At Schools That Can, we believe all students, teachers, and school leaders can exceed their potential when given the opportunity. Our programs aim to do this by engaging students in real-world learning experiences, developing teachers’ capacity to facilitate such learning, and empowering school leaders to realize bold visions for success. In our Stories of Potential series, we are highlighting stories of students, teachers, and leaders that can achieve, inspire, and transform. It’s their work, growth, and perspective that demonstrates the power of real-world learning–and how it shapes our world.

Educational Solutions is a Charter Management Organization operating 3 schools serving students in Columbus, OH: Cesar Chavez College Preparatory School, Educational Academy for Boys and Girls, and Midnimo Cross-Cultural Middle School. Midnimo joined the Schools That Can network in 2015, and the Educational Solutions team has been actively engaged in STC’s national initiatives ever since.

Last year, Educational Solutions participated in the inaugural Incubator, run by the Transforming Learning Collaborative, a partnership between Schools That Can, Da Vinci Schools, and Next Generation Learning Challenges. The Transforming Learning Incubator is a year-long, educator-to-educator mentoring program that focuses on real-world learning, project-based learning, and more, helping schools develop and execute bold plans for changing their schools. “One key thing we learned by doing the TLC Incubator is to harness the energy and knowledge of our teachers and staff,” said Dr. Robert Stephens, Executive Director of Educational Solutions. “The teachers have been instrumental in driving our STEM offerings.”

This year, their elementary schoolers are entering the #STEMdriveOhio Design Challenge. Each year during a year-long challenge, students research, build, and test a solution to the given problem, then present the ideas. Stephens explained this year’s challenge is focused on improving transportation via smart mobility. In an interview,  Rich Granger, managing director of workforce development for DriveOhio, explained “smart mobility” as “using emerging technologies to improve the mobility of people and goods.” “It’s a wonderful opportunity,” said Stephens, noting that the state of Ohio has transportation issues, so “ they are facilitating students to enter a design challenge to contribute to solving some of the problems.” Because transportation issues are so community-wide, Stephens said it is a “tailor-made problem for students.”

Stephens also noted that some in the Columbus community have raised questions, discussions, and negative publicity around some advancements like driverless cars, including whether such progress could hurt jobs in the community. “When we have these advancements, often they make new jobs,,” Stephens explained. “We just have to get prepared for the new jobs that advances in artificial intelligence, or what have you, will produce.” Stephens says that an “educated student bases” is critical to these kinds of discussions.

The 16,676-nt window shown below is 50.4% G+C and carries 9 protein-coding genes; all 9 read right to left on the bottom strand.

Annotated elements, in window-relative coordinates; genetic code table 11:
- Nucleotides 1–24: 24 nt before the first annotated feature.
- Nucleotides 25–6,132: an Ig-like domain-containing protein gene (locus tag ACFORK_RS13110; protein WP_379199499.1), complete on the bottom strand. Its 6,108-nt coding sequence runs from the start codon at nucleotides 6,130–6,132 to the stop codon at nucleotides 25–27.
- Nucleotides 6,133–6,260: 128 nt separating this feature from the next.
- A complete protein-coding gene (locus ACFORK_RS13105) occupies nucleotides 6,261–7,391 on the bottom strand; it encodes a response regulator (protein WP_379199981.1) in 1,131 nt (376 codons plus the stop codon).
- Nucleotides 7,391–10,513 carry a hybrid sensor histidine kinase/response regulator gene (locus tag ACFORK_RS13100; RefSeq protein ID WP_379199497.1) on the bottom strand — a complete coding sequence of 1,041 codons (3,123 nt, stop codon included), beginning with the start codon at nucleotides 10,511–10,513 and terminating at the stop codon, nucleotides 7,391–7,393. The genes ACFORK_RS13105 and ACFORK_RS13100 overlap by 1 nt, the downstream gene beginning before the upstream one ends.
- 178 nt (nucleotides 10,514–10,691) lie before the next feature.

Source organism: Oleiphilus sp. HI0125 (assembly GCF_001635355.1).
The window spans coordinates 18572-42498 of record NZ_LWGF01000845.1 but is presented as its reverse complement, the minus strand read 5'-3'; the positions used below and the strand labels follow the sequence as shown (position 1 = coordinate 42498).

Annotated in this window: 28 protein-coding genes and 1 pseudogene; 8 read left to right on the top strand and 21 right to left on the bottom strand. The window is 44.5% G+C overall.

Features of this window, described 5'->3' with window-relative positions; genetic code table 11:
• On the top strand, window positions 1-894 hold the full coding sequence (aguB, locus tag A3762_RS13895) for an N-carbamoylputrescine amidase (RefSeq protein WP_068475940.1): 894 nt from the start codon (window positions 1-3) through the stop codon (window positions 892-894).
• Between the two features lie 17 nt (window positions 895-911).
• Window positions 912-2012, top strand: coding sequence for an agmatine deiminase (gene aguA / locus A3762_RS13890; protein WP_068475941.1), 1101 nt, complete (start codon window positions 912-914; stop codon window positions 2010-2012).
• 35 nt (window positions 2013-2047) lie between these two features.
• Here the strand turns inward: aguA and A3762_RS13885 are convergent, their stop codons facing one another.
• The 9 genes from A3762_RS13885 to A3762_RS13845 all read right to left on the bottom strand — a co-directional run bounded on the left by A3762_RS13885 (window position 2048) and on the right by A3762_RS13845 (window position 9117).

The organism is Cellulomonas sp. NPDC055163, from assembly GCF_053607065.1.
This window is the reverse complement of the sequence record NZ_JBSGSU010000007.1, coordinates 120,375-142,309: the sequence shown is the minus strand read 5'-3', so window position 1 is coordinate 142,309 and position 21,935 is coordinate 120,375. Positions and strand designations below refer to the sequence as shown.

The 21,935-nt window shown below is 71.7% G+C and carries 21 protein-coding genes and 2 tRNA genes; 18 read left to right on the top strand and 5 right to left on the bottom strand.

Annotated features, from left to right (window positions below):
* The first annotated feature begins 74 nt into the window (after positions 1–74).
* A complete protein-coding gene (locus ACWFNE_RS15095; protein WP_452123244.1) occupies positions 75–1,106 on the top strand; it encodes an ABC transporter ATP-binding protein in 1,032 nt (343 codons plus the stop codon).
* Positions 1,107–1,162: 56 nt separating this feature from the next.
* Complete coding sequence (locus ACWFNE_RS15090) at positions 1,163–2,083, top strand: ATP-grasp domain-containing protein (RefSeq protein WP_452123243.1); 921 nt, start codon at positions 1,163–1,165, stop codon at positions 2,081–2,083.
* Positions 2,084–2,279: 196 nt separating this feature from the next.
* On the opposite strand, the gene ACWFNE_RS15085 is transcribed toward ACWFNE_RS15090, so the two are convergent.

Beyond #STEMdrivesOhio, Educational Solutions has made other strides in real-world learning, too. “We have expanded our Real World Learning Program,” said Stephens. “We now have a full-time STEM teacher at each location.” That impacts classes the school offers, too. Currently, all schools serving grades 6-8 do a semester-long class spanning eighteen weeks using the ReadyAI curriculum and other STEM concepts. As part of this, students also create final projects for the World Artificial Intelligence Competition for Youth (WAICY). 

STEM teachers have a theme for each day. On Manipulative Mondays, students focus on engineering using various STEM materials. On Tinkercad Tuesdays, students learn how to design objects for 3D printing, Stephens explained. “The objects that are printed will be used in the final WAICY project. On WAICY Wednesdays, students learn how to use the Cosmo Robot and the Calypso software to create their projects. On Thinking Thursdays, students do STEM design challenges. On Future Fridays, students explore STEM careers.”

The education to employment pipeline is of utmost importance to Stephens and Educational Solutions, and he notes that there is a big need for partners to facilitate authentic learning practices within that pipeline. “I am increasingly understanding the gap in connecting Education to Employment,” Stephens said. “The tragedy of students receiving credentials from secondary and post-secondary education that are not marketable to sustained employment/career tracks is very concerning.” That’s why Stephens believes real-world learning is so crucial to education. “To make students aware and connected to emerging technologies/career opportunities and to facilitate their exploration in these fields is a leading challenge in education today.” 

Educational Solutions has also attended the Schools That Can National Forum several years in a row, and hopes to continue to invest in opportunities for Ohio students to grow their skills, confidence, and job readiness through real-world learning initiatives.